AND Id >= 'a00J000000EEDO2'
AND Id <= 'a00J000000EEFUN'

We can run 800 queries like this, with id ranges which partition our database down to 50,000 records per query. Each query runs super fast since Id is so well indexed. It is a similar to querying a database with only 50,000 records in it, not 40M!

If we instead tried to run this SOQL query like this:

SELECT Id, Autonumber__c, Some_Number__c 
FROM Large_Object__c 
WHERE Some_Number__c > 10 AND Some_Number__c < 20

On the whole database, it would just time out. And even if it didn’t time out, it could potentially return too many records and would fail because of that. What we have here is a guaranteed failure with a backup plan for failure!

So how do we get those 800 ranges of Salesforce Ids to divide and conquer our goliath of a database? How do we run 800 queries and assemble the results of them?

The Two Best Methods for PK Chunking

There are two methods of PK chunking I’m going to discuss. Query Locator based PK chunking (QLPK) and Base62 based chunking (Base62PK). Each has its own pros and cons and which one to use will depend on your situation.

Query Locator PK chunking (QLPK)

QLPK leverages the fact that the Salesforce SOAP and REST APIs have the ability to create a very large, server side cursor, called a Query Locator. More on cursors here. Think of it as a List<sObject> on the database server which doesn’t have the size limitations of a List in Apex. So in our example we would create the cursor like this:

SELECT Id FROM Large_Object__c

That’s right, just the Id, and no WHERE clause. A WHERE clause would likely cause the creation of the cursor to time out, unless it was really selective. So we just leave it off. The easiest way to use the SOAP API from a Visualforce page is to use the AJAX Toolkit. We execute the query from the AJAX toolkit asynchronously with a timeout set to 15 mins. In this case it takes about 6 mins to get the query locator. It is very cool that allows us to get a 40M record query locator in six minutes. Trying to do this via an Apex query would fail after 2 minutes. We have a much larger limit this way.

Then we do this query we get the first 2000 records of the query, and a query locator:

Typically you would use this information to keep calling queryMore, and get all the records in the query 2000 at a time, in a serial fashion. However, we are going to use this information in a different way, since we don’t care about the records themselves, and we want much larger chunks of Ids than 2000. We want 50,000 in this case.

The queryLocator value that is returned is simply the Salesforce Id of the server side cursor that was created. This is used with a dash (“-”) and offset to jump into the cursor at a particular offset and return 2000 records. Like this: 01gJ000000KnR3xIAF-2000. We are going to use the query locator in this fashion, to get all the Id chunks in the whole database:

01gJ000000KnR3xIAF-50000
01gJ000000KnR3xIAF-100000
…
01gJ000000KnR3xIAF-39950000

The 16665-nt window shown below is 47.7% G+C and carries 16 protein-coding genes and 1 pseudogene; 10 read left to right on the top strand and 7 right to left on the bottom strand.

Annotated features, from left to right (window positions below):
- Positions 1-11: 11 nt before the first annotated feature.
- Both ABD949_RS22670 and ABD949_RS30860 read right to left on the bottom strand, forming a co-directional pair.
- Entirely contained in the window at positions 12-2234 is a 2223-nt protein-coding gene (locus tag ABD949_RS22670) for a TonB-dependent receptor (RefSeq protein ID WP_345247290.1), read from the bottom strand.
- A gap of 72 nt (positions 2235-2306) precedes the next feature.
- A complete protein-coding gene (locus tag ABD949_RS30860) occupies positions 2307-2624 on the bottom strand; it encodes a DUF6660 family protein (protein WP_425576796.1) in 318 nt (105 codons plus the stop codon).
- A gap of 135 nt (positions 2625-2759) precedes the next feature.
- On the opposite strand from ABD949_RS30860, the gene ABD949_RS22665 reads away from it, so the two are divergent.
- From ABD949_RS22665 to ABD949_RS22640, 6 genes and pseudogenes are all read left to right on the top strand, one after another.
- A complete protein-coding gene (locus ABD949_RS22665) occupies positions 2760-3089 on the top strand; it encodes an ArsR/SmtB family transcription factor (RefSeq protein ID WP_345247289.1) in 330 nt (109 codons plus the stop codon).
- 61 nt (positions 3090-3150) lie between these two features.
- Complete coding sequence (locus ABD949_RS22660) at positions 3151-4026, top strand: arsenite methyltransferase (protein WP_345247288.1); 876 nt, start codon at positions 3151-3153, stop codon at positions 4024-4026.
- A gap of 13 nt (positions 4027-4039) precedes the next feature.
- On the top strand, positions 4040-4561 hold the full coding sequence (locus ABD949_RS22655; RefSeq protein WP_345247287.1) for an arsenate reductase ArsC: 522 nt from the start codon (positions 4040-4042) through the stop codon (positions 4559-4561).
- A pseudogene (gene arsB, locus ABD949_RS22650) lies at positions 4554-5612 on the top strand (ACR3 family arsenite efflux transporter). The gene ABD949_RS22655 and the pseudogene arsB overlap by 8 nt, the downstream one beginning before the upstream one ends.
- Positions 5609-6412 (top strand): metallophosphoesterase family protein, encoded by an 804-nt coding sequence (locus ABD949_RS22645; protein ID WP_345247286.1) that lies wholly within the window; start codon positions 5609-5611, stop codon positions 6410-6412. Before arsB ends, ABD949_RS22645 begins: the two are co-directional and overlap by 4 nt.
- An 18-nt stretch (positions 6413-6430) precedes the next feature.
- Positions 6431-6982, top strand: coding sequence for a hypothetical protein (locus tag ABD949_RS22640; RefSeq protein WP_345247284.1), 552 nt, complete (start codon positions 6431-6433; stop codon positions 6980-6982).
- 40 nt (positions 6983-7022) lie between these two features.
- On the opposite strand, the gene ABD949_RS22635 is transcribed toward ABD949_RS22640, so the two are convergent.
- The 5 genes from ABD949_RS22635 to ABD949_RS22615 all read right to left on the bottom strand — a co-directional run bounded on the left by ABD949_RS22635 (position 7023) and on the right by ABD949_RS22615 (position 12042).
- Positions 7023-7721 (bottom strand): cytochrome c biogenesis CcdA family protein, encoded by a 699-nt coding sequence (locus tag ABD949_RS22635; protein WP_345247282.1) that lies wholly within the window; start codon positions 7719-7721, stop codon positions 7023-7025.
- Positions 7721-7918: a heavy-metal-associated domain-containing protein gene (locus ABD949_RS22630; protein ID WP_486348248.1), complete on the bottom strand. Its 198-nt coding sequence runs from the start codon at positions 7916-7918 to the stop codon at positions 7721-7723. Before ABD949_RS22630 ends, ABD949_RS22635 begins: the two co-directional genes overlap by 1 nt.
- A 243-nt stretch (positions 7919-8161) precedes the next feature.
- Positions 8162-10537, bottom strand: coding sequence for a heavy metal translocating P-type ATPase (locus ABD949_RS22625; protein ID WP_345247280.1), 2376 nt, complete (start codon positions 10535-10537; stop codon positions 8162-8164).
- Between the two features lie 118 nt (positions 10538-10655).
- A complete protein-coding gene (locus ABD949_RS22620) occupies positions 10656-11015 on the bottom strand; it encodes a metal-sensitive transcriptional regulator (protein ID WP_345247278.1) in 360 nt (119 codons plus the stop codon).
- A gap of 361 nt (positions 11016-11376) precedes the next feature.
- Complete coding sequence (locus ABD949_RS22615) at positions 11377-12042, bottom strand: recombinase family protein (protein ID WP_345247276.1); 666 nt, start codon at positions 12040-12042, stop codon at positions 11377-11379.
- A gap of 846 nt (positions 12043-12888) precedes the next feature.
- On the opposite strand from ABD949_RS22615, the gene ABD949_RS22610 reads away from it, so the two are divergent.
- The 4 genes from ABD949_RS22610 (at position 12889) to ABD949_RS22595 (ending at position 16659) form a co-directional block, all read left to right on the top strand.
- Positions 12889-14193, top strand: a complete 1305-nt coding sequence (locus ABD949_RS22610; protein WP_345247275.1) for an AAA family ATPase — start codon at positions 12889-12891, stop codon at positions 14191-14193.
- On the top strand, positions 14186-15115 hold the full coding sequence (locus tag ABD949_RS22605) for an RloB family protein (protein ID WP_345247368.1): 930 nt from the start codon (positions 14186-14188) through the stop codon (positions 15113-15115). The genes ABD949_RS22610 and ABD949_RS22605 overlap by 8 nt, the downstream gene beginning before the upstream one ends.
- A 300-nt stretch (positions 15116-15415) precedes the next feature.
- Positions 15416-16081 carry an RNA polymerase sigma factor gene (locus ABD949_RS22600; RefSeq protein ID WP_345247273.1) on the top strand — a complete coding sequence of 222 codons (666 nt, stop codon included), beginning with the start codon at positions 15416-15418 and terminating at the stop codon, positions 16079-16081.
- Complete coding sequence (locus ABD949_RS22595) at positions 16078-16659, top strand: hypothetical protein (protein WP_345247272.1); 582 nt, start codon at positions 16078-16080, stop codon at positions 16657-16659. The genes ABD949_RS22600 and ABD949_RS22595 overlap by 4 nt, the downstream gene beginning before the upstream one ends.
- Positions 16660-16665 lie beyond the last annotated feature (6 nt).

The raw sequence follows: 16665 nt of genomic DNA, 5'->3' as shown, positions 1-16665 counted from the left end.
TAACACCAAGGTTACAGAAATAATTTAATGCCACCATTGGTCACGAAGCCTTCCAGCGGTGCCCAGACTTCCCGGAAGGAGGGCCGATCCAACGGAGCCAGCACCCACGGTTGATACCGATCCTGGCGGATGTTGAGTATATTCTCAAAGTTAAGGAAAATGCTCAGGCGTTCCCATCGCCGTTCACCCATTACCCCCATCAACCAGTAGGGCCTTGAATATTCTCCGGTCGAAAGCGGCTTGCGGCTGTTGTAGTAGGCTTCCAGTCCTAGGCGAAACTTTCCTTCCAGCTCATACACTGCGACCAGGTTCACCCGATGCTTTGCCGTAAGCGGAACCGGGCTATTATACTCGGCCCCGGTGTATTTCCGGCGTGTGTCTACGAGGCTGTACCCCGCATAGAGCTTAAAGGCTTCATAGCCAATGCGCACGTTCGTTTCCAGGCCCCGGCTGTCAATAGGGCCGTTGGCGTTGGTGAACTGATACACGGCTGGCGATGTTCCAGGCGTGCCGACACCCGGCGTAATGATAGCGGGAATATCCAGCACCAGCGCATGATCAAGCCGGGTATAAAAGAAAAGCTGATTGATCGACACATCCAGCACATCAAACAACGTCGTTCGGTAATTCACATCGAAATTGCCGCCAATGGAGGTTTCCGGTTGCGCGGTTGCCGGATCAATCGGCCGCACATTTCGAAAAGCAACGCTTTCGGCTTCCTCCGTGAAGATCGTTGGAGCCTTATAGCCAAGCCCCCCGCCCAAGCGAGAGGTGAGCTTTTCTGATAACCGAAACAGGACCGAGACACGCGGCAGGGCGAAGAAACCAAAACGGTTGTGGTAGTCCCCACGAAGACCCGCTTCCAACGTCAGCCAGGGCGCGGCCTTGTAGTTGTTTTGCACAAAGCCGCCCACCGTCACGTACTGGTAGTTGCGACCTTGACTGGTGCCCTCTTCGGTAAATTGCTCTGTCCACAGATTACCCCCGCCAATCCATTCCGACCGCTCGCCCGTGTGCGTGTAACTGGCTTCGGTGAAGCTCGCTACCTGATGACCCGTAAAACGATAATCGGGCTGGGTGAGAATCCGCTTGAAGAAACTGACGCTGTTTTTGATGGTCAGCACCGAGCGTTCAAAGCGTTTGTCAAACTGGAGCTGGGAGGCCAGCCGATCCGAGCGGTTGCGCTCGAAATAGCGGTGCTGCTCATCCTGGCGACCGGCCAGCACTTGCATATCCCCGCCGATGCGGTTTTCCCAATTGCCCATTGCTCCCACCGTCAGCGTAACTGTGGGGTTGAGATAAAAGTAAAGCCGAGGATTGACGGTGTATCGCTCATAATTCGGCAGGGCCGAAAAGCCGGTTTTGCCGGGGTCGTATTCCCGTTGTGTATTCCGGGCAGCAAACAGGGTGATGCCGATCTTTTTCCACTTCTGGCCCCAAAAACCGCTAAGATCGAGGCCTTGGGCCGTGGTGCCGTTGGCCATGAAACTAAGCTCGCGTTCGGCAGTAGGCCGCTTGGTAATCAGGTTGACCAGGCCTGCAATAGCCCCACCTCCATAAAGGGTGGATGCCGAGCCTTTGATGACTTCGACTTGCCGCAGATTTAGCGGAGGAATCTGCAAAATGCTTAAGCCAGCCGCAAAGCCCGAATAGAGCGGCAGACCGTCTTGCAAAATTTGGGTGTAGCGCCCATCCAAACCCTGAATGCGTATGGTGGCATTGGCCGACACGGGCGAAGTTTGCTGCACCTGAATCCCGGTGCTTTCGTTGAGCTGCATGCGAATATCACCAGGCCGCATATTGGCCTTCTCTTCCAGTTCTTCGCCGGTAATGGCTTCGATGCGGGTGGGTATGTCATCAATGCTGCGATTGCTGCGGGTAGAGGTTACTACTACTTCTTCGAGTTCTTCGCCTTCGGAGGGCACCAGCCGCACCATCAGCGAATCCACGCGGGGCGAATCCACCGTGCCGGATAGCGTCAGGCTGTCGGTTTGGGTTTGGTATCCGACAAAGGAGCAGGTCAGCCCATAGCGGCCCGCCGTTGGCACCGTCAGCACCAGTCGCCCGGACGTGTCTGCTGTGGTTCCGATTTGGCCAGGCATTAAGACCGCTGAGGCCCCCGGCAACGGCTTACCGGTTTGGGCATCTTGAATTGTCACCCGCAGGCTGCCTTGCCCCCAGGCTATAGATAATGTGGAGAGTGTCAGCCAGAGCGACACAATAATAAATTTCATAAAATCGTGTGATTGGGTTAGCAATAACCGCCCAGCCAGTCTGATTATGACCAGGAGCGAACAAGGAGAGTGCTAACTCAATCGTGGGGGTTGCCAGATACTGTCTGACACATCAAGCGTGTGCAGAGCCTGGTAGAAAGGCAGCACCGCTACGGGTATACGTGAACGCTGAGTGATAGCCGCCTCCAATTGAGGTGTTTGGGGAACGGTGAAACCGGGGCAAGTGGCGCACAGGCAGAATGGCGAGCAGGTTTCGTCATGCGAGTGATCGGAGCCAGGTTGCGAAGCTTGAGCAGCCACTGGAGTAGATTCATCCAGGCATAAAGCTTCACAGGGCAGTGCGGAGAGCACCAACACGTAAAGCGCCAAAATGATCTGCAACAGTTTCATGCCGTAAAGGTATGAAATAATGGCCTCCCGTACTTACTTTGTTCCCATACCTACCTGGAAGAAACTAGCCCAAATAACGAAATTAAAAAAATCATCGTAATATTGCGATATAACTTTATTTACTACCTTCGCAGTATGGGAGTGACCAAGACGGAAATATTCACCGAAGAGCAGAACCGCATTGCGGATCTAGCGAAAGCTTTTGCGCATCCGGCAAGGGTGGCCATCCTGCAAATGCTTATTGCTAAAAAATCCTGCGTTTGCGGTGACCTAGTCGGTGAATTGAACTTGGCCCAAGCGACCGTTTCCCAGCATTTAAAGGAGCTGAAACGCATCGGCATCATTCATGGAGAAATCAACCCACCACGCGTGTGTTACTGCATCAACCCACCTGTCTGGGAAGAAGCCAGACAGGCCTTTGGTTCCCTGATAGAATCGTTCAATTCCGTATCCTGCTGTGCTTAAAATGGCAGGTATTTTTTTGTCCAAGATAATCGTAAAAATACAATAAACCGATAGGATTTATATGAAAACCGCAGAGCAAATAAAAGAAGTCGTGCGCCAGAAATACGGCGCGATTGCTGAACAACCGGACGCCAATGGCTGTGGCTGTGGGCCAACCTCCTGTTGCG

01gJ000000KnR3xIAF-40000000
01gJ000000KnR3xIAF-39999999

Through some calculations, loops, and custom catenated queryMore requests (full code here) we are able to blast through the 40M record query locator in 800 chunks of 50k to get all the Id chunks. We get the first Id of the 2000 records which are returned, and discard the rest of the 1999 records. And then the next chunk’s first Id becomes the “less than” filter for the previous chunk. Since we rely on the next chunk to get the “less than” filter for the current chunk we can’t really use these Id ranges until they are all complete. We need to sort and assemble them all to have complete ranges. This is OK as we can get through all the queryMore requests in less than a minute in this case. Building that initial query locator is the most expensive part. The net result of chunking the query locator is that we now have a list of Id ranges which we can use to make very selective and fast running queries with. In fact, we can even request these queries in parallel!

Here is a video of the query locator chunking in action. WARNING: Blasting through query locators can be highly addictive.

And here is the object we end up with in the end:

You can see it is is an array with 800 items. Each item has the first and last id we need to use to filter our query down to 50k records. You can iterate over the list of id ranges in a for loop, and asynchronously fire off 1 JavaScript remote action or perhaps even 1 AJAX Toolkit query request for each of the 800 id ranges. If using remote actions, make sure to set “buffer: false” or you will most likely hit errors due to the response being over 15MB. This is because without “buffer: false” Salesforce will batch your requests together. We want the full 15MB for each request. The callback function for each query will add the results into a master results variable, and increment a variable which counts how many total callbacks have fired. When the total callbacks fired equals the size of our list, we know we got all the results. These queries can even be aggregate queries, in which case the chunk size can be much larger – think 1M instead of 50k. You can also use the @ReadOnly annotation to use chunks of 100k. There are many ways to adjust this technique depending on the data you are trying to get out of the object.